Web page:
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Johannesburg - Economic Freedom Fighters president Julius Malema took to Facebook and Twitter to conduct a live chat with the public, fielding a wide variety of questions ranging from EFF priorities to education to e-tolls.
In the hour-long chat on Monday, which was postponed twice before taking place at 3pm, Malema tackled questions about his plans for the country.
The EFF’s first priority after taking office would be to expropriate land “without compensation for equal redistribution”, he said.
Addressing a question on unemployment solutions, Malema reiterated his commitment to nationalisation, which he said would lead to industrialisation.
Malema promised to create a youth league for the EFF after the elections.
Embracing social media, the EFF Facebook page posted a picture of Malema answering questions and announced there would be a chat every Monday.
About 1 000 comments were posted on Facebook. Hundreds of followers, including journalists and lobby groups, posted questions using the hashtag #MalemaQandA.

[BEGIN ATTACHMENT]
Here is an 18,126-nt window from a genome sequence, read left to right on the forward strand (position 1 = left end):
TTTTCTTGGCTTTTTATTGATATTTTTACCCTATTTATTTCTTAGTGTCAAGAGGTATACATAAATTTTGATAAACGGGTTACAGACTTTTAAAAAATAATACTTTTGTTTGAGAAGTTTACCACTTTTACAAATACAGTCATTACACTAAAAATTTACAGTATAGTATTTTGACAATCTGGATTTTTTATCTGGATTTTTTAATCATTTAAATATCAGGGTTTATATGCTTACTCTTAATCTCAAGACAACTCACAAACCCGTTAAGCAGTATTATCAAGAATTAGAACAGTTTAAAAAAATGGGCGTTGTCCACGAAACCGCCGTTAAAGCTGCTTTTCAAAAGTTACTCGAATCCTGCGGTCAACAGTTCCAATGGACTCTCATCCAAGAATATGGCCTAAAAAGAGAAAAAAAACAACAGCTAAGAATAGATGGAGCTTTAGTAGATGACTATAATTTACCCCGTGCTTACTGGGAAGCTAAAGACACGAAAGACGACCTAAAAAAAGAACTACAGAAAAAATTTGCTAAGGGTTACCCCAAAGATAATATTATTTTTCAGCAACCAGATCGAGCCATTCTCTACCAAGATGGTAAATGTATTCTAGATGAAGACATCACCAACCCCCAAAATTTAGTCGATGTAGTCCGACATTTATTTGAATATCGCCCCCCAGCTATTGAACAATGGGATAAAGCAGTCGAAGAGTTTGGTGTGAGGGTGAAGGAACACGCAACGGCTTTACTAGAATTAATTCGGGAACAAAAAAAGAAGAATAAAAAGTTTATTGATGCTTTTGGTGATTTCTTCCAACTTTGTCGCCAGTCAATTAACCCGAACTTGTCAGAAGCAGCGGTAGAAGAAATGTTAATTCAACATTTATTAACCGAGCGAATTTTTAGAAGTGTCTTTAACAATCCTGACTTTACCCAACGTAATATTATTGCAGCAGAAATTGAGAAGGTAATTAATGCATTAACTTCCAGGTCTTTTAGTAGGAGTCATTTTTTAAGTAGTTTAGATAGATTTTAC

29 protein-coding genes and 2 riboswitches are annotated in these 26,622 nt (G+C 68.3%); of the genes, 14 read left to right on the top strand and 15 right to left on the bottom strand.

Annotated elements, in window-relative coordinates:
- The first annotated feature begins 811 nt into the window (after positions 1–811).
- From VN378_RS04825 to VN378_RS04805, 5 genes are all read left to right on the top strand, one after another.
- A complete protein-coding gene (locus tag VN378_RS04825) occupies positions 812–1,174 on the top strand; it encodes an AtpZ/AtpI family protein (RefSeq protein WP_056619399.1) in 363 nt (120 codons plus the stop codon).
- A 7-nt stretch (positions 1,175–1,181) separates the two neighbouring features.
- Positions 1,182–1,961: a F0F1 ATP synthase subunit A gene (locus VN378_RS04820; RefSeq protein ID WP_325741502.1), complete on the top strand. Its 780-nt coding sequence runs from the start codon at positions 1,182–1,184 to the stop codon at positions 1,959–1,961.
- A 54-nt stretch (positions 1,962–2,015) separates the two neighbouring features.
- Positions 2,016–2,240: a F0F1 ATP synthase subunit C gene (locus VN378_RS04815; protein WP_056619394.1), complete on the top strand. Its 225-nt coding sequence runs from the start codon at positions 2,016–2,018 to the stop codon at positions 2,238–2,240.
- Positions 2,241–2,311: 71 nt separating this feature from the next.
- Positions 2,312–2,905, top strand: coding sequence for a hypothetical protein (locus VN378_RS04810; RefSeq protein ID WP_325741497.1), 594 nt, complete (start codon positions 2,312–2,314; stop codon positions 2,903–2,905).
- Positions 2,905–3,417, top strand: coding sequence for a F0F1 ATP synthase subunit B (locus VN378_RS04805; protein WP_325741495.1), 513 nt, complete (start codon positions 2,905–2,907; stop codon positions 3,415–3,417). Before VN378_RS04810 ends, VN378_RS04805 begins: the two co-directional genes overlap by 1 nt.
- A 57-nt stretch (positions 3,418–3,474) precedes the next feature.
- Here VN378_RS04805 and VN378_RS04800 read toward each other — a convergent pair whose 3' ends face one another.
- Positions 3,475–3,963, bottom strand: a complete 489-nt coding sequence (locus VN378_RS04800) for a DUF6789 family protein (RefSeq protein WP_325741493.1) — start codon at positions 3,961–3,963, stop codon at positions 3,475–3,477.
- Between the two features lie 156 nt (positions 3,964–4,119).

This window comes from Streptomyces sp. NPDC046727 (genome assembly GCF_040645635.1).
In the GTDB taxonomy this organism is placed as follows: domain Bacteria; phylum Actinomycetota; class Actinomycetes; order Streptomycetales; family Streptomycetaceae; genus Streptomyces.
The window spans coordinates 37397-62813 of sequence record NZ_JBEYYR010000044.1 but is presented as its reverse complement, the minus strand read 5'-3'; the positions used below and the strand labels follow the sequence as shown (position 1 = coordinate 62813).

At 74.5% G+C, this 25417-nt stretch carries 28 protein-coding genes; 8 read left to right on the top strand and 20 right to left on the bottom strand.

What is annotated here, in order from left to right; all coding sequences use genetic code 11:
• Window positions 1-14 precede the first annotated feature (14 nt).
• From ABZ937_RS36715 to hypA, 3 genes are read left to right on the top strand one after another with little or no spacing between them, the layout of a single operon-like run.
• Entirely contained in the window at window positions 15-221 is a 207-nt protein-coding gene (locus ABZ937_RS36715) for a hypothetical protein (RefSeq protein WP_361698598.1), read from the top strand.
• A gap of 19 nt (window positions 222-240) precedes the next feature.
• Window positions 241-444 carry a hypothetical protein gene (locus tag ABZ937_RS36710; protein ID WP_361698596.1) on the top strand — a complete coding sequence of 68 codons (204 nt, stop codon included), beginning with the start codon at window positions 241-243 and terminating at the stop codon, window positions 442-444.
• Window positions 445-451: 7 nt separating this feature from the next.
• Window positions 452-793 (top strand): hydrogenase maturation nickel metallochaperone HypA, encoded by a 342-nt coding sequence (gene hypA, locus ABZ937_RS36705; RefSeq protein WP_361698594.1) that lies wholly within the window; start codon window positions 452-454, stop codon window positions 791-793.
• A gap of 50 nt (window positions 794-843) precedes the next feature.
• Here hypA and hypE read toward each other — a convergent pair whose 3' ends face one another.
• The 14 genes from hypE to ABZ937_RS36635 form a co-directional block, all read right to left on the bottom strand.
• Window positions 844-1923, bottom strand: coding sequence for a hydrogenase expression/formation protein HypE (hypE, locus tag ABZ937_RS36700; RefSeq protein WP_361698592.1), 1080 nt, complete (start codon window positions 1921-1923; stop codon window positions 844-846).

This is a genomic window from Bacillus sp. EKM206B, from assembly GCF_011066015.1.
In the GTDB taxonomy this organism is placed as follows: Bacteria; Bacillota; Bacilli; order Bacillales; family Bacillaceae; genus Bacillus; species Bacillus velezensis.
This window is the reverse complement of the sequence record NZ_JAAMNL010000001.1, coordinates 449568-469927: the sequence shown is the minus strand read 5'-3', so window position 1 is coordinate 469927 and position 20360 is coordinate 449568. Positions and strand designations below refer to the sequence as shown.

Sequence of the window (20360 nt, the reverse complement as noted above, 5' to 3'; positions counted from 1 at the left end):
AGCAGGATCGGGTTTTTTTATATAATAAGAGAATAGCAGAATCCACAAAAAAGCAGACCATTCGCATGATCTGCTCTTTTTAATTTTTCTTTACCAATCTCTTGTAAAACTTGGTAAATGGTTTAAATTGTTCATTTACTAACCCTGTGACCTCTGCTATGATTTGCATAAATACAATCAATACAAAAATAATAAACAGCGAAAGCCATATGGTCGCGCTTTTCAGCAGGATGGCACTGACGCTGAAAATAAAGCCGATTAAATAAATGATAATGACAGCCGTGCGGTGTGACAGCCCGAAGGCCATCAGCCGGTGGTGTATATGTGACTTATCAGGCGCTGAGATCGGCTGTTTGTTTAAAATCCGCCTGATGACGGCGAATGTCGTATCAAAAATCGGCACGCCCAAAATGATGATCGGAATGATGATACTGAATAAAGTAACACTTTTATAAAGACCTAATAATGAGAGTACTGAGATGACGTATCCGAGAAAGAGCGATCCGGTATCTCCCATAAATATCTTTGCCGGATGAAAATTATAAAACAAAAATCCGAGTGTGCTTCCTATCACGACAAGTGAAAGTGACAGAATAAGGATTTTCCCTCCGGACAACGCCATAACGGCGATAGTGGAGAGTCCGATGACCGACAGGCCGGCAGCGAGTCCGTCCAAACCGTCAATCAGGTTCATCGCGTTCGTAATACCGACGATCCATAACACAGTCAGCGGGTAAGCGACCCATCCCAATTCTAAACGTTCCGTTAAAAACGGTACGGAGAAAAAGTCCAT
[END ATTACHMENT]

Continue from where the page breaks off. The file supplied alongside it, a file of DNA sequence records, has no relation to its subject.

Will Green, founder of Apurimac Media, which has released a study analysing parties’ social media strategies, said Twitter, Facebook and other forms of social media had reached many South African followers and would play a large role in the elections.
The effectiveness of Malema’s live chat would depend on how many of the participants were registered voters and South African citizens. It was hard to tell via social media, Green said, noting that other parties were not doing it.
“This is South Africa’s first digital election,” Green said.
His study found that Twitter was better at helping individual politicians to communicate, while Facebook served as a better communication tool for the party as a whole.
After a month of the social media study, the results showed the DA and the EFF had a more active social media presence than the ANC and that Malema had more Twitter followers than Helen Zille.